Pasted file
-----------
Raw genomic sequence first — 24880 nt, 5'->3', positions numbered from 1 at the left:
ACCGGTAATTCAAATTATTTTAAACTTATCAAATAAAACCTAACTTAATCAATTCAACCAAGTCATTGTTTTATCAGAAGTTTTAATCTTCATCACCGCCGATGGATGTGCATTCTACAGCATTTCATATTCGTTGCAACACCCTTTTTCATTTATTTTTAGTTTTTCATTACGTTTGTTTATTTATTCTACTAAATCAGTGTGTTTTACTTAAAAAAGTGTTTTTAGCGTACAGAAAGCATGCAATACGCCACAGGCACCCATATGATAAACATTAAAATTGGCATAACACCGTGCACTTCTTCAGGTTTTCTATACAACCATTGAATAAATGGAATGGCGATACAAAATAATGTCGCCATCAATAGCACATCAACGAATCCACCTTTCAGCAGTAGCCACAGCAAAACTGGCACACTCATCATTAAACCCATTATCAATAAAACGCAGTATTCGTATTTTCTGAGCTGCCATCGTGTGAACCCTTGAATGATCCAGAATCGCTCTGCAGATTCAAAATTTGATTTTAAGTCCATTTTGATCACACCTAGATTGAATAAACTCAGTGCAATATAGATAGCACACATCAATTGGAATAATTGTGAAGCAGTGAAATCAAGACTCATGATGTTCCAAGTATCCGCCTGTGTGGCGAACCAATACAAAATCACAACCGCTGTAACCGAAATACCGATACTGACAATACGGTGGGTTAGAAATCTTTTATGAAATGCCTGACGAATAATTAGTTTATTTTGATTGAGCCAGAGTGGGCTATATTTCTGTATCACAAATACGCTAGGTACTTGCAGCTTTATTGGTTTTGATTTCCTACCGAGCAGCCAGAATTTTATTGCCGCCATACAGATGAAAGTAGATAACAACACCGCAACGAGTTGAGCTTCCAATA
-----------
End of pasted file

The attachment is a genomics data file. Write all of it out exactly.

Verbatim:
Raw genomic sequence first — 24880 nt, 5'->3', positions numbered from 1 at the left:
ACCGGTAATTCAAATTATTTTAAACTTATCAAATAAAACCTAACTTAATCAATTCAACCAAGTCATTGTTTTATCAGAAGTTTTAATCTTCATCACCGCCGATGGATGTGCATTCTACAGCATTTCATATTCGTTGCAACACCCTTTTTCATTTATTTTTAGTTTTTCATTACGTTTGTTTATTTATTCTACTAAATCAGTGTGTTTTACTTAAAAAAGTGTTTTTAGCGTACAGAAAGCATGCAATACGCCACAGGCACCCATATGATAAACATTAAAATTGGCATAACACCGTGCACTTCTTCAGGTTTTCTATACAACCATTGAATAAATGGAATGGCGATACAAAATAATGTCGCCATCAATAGCACATCAACGAATCCACCTTTCAGCAGTAGCCACAGCAAAACTGGCACACTCATCATTAAACCCATTATCAATAAAACGCAGTATTCGTATTTTCTGAGCTGCCATCGTGTGAACCCTTGAATGATCCAGAATCGCTCTGCAGATTCAAAATTTGATTTTAAGTCCATTTTGATCACACCTAGATTGAATAAACTCAGTGCAATATAGATAGCACACATCAATTGGAATAATTGTGAAGCAGTGAAATCAAGACTCATGATGTTCCAAGTATCCGCCTGTGTGGCGAACCAATACAAAATCACAACCGCTGTAACCGAAATACCGATACTGACAATACGGTGGGTTAGAAATCTTTTATGAAATGCCTGACGAATAATTAGTTTATTTTGATTGAGCCAGAGTGGGCTATATTTCTGTATCACAAATACGCTAGGTACTTGCAGCTTTATTGGTTTTGATTTCCTACCGAGCAGCCAGAATTTTATTGCCGCCATACAGATGAAAGTAGATAACAACACCGCAACGAGTTGAGCTTCCAATA